TikTok users have complained that they cannot smell gasoline for the past few weeks.
These posts are wildly popular with many people confirming that they can no longer smell gas at gas stations or from buckets.
Many people have offered suggestions on what could be the cause, from mass delusion to government-diluting gasoline theories. Many other users also tried it, puffing gas like the cast of Always Sunny.
Dilution of ethanol can explain why gasoline smells different. Although some people incorrectly claimed this was a government plot to increase gas prices, gasoline can actually contain ethanol at around 10 percent. The fuel is made with a higher octane to resist detonation in engines. Ethanol is more affordable than high-octane gasoline.
Ethanol is often made with corn. This makes it a significant source of income for the American corn industry. It is therefore politically important that presidential candidates support its continued use.
Recently, the Biden administration set 2022 gasoline levels for ethanol. This was partly to reduce gasoline prices after a rise in oil prices and also to decrease our dependence on oil. Some people may have sensitive noses to the change. However, it is possible that there could be a simpler explanation.
It's possible that gasoline is no longer a pleasant odor, much like scented candles are subject to worsening reviews due to COVID-19. Although we don't know for sure, we can speculate based on the data we have about scented candles thanks Internet sleuth Kate Petrova.
Petrova began to look into reviews for scented candles in order to find a pattern. And wouldn't it be? There was a steady decline in reviews since the start of 2020.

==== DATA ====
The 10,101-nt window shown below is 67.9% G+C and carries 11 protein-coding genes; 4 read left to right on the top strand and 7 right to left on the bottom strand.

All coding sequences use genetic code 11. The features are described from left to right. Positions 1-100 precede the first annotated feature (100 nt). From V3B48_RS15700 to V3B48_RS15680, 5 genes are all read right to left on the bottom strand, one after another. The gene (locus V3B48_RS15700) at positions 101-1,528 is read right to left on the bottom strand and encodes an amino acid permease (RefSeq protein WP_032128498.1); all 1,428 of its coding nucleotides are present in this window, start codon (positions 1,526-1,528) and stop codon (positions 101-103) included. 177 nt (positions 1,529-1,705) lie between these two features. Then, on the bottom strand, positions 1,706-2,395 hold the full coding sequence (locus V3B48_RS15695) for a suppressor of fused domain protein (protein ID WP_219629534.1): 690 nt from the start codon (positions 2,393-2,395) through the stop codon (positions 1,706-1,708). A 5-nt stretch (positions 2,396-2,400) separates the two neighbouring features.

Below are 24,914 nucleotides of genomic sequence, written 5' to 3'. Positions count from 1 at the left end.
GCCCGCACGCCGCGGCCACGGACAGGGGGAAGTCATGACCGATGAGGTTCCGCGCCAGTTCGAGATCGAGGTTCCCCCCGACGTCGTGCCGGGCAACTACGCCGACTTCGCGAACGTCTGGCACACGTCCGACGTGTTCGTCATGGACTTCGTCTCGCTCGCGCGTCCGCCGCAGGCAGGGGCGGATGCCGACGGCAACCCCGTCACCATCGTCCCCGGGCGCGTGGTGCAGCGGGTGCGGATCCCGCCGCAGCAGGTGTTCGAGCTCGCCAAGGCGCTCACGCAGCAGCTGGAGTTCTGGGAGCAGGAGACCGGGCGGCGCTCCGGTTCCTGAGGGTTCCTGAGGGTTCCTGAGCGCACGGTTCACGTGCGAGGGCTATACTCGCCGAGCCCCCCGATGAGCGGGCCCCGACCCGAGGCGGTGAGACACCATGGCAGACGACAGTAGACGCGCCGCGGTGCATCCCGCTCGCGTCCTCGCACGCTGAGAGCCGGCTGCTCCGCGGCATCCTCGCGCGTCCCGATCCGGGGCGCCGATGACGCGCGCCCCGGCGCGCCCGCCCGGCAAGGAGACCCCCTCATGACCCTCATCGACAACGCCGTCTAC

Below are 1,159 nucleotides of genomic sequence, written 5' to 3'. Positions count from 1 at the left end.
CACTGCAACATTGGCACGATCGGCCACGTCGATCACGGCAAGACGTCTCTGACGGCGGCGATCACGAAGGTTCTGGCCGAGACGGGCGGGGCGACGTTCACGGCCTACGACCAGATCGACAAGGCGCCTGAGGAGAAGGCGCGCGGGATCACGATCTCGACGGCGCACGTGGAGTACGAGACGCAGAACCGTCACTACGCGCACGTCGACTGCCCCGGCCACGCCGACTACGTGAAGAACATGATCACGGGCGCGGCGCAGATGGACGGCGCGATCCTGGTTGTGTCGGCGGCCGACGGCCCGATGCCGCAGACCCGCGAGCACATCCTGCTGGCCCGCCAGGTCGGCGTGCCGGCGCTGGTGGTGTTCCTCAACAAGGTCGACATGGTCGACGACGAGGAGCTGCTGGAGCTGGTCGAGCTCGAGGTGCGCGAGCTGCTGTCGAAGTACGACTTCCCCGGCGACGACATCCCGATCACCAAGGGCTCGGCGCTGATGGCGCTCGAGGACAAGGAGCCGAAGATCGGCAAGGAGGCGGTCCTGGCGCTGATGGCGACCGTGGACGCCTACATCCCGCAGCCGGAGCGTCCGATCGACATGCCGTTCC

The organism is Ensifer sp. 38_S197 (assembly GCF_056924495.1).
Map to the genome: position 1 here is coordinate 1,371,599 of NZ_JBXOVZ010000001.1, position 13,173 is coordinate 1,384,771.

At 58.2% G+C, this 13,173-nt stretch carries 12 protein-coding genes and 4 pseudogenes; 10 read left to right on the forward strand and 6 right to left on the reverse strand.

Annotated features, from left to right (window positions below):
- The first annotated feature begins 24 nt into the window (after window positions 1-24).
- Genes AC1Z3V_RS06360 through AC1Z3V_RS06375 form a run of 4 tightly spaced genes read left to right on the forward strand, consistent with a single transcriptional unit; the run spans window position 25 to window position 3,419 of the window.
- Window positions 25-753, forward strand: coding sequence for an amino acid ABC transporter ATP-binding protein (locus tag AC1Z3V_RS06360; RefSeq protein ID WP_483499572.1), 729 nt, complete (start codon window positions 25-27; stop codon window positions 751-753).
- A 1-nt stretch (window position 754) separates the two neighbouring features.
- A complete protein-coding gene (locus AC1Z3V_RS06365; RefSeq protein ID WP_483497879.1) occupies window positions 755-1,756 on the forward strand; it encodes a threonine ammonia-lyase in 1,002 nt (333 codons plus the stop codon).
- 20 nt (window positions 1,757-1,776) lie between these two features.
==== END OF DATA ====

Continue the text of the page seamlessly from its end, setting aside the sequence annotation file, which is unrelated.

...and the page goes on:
We all know that correlation does not equal causation. People who are forced to stay home may decide they don't like looking at candles anymore or that they want to vent their anger on candles instead of the people they live with.
This does however seem to have some merit. Petrova found that scented candles had a much higher drop in ratings than unscented candles when he compared their reviews.
The contrast is even more stark when you compare the data starting in 2020.
Petrova, still not having done enough research, decided to quantify data and take into consideration reviews that specifically mentioned a lack in scent. Petrova expanded her search to include reviews from top five scented candles across four brands, as not enough people are willing to write full reviews.
The data clearly shows that people complain about the diminished smell of candles, when they should be booking a COVID-19 testing. This is similar to someone complaining about the fuzzy picture on their HDTV.
Although it is possible that this is what is happening to gasoline, there isn't any direct evidence.